Fans of vinyl, from left, housemates Jennifer Coliflores ‰06, Samantha Chun ‰06, and Sarah Kelly ‰06, read liner notes while listening to albums at home off-campus in Waterville. Some of their favorites include vintage Marvin Gaye and Beatles.
Photo by Fred Field
To Colbians of an earlier generation, the scene at Kelly's apartment would be startlingly familiar. In fact, Kelly '06 and her platter-spinning, rock and roll-loving roommates are following in the footsteps of Colby women who rocked their downtown neighbors more than 35 years ago, according to Christine "Chris— Crandall '70. "We would blast [Led] Zeppelin all the time and we knew every single word,— she said.
Crandall's voice—and her penchant for rock music and memorizing lyrics—landed her a gig as the lead singer of Colby's staple campus band, Love Equation, which opened for Janis Joplin at the Waterville Armory in 1969. The band's gigging did not end there, as they reassembled in 2004 and 2005 at Colby reunions, thinking their classmates would love hearing the classics from their college days.
As it turned out, the audience on the hill wasn't all over the hill. As Love Equation cranked out '60s covers to the delight of their contemporaries, more recent graduates snuck away from their own reunion party nearby, drawn by the music. "All of a sudden these young kids crashed the party and started dancing,— said Ron Caruso '69, singer, guitarist, and the band's founder. "They were loving it as much as anyone.—
"I have had students come by and talk to me with incredible, detailed knowledge, as only a fan would know, about rock in the late Sixties. And I'm just sitting there astonished.—
Professor Paul Machlin
While their love for classic rock may have started with listening to their parents' music, most of today's students never stopped loving it. "I think our parents' generation was one that rejected the morals and ideas of their parents' generation, whereas we are much more accepting of our parents' values and, specifically, musical taste,— said Sisson, who graduated in May.
And for those who were there back then, the spontaneity and celebration Kelly talks about enjoying today was indeed the most exciting aspect of the music. "It was a time of unfettered rock development, when rock was an open celebration of blues, country, and soul that had come together,— said Greg Williams, assistant director of operations at the Colby College Museum of Art and a longtime rock guitarist who organized last summer's exhibition of guitars, The Player's Art. "You got a rush just from turning on the radio.—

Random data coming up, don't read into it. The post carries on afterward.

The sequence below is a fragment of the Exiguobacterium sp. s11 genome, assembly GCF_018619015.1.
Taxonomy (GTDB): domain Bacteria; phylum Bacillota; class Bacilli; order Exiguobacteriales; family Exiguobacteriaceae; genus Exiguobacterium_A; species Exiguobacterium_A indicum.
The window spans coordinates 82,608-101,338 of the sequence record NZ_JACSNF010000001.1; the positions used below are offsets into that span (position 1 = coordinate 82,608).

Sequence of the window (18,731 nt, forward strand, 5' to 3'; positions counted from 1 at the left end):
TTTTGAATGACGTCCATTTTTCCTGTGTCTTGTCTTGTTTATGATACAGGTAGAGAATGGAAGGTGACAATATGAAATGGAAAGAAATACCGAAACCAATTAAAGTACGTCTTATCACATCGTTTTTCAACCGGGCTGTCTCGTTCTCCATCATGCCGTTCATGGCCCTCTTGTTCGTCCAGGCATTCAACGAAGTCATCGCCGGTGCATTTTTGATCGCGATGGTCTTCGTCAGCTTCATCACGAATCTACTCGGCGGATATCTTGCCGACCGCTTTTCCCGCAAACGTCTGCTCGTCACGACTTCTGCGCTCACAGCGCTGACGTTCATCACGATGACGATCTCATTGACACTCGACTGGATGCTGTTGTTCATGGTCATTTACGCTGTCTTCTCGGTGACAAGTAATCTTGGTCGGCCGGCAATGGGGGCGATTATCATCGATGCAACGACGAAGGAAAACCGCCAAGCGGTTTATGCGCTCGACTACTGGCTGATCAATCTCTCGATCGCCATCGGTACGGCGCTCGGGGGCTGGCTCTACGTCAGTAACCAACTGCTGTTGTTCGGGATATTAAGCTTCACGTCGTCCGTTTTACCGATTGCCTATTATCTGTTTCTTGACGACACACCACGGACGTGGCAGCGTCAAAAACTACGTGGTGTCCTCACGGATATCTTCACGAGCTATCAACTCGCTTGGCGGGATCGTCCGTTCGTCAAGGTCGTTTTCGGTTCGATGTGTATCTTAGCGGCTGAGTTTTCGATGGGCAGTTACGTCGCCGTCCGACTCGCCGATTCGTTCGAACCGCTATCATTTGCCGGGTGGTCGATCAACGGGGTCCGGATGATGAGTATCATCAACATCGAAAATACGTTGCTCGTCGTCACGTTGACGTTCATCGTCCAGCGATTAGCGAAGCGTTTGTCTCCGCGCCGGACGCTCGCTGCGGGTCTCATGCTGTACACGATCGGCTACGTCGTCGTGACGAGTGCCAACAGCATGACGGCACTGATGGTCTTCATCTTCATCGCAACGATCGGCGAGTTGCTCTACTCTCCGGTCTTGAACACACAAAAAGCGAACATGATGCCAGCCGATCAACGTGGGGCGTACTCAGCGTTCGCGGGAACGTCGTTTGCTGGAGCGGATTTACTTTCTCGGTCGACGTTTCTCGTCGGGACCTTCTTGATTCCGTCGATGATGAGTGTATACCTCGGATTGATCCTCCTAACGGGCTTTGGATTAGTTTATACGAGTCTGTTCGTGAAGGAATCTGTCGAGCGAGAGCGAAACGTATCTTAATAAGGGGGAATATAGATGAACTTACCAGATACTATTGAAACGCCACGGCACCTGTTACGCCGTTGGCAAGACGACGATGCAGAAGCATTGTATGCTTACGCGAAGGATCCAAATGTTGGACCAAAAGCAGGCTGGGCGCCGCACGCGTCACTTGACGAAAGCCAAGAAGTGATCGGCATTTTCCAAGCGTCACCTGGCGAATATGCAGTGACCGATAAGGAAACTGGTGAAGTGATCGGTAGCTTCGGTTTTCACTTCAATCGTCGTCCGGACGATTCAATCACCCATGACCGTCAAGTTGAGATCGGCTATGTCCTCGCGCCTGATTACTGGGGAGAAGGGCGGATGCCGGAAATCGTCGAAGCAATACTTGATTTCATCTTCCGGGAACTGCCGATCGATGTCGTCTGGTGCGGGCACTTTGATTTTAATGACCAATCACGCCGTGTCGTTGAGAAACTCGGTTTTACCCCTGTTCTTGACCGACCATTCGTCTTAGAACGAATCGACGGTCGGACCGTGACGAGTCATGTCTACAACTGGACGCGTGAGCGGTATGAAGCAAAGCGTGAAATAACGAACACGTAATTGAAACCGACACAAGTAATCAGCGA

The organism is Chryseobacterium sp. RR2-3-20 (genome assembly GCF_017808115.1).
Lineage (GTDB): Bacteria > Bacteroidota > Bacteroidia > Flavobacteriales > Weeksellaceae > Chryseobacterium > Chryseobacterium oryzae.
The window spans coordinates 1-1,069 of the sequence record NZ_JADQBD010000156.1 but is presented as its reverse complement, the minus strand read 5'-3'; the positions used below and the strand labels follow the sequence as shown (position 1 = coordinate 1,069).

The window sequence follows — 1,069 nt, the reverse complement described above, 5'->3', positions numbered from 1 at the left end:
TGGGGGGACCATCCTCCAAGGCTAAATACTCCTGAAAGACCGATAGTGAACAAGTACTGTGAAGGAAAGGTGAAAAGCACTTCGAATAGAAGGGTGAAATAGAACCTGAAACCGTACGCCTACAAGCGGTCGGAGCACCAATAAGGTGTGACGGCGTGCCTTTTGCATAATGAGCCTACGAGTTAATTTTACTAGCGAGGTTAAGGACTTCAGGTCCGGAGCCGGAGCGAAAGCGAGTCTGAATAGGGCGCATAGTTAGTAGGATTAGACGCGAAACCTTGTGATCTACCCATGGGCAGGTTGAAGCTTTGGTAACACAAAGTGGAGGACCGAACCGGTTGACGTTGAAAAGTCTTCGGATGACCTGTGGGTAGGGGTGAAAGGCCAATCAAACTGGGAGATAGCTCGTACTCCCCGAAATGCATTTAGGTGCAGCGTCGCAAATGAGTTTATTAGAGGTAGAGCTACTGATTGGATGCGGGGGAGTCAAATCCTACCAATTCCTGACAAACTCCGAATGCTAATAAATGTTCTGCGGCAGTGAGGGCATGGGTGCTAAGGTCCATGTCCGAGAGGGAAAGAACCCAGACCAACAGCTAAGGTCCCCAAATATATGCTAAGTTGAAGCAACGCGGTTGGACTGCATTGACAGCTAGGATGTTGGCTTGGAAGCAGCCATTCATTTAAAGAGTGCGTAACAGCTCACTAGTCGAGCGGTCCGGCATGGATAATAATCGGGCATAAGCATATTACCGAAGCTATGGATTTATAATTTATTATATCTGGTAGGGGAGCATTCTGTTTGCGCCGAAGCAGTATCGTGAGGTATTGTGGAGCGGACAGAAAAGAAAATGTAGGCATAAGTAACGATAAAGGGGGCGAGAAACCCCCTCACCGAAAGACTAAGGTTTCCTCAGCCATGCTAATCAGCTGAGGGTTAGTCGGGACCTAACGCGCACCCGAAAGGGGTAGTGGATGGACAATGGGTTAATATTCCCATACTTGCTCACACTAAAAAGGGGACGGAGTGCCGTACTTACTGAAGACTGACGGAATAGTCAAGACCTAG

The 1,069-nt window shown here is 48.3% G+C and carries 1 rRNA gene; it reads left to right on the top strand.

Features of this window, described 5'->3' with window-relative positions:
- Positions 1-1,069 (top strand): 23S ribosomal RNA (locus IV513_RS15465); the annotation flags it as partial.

Times have changed, as a few large companies now own the majority of radio stations, limiting radio diversity. In response students turn much more to CDs, MP3s, or Internet sources to listen to music. It has gotten to the point that devout music fan Melanie Scott '06 admitted, "I never realized how great [Colby's radio station] WMHB was until senior year when I was woken up by my new radio alarm clock, because I never really listened to radio.—
But where today's radio lags, the visual media excel. With an onslaught of vintage concert footage remastered on DVD, it has never been easier to see classic rockers in concert. For students who weren't born when The Jimi Hendrix Experience played the Lewiston Armory in March 1968 ($2.50 a ticket), several Hendrix concerts are available on DVD. The same goes for those who missed The Grateful Dead in Bangor in April 1971; the Dead conveniently recorded a live video that same month at the Fillmore East.
Kelly recently was the host at a viewing party at the Mary Low Coffeehouse of Martin Scorsese's The Last Waltz, featuring The Band. A large group of students showed up, she said, because "it showed musicians all getting together to play, back when money wasn't the focus, because so few bands today do concerts for the fans.—
(The Band was not always so loyal to Colby fans. Slated for a gig on Mayflower Hill on February 20, 1970, The Band never showed up. Its notoriously difficult front-man Robbie Robertson cited a "viral infection,— although The Colby Echo reported that Robertson and friends performed healthily the following night at Boston College.)
Today's emphasis on, and innovation in, newer genres such as hip-hop and electronic music may also explain why students look to the past for the best in rock and roll. "Talent used to be focused into country, rock, acid music, and folk,— said Bruce McDougal, Colby's director of safety and former professional rock musician. "Add the political climate [of the 1960s and 1970s], the drug movement, and the great home stereo equipment coming out at the time, and everybody wanted to be part of it.—
And so do young people today. "I just think of the way Jimi Hendrix used to hit those unbelievable notes or even used feedback as part of his songs—you just don't see people doing such original things today,— said guitarist Avi David '08. Indeed it was a time of rock-music innovation, as electric amplifiers and music production technologies developed. Or as McDougal put it, "It was the first time three people could shake the walls.—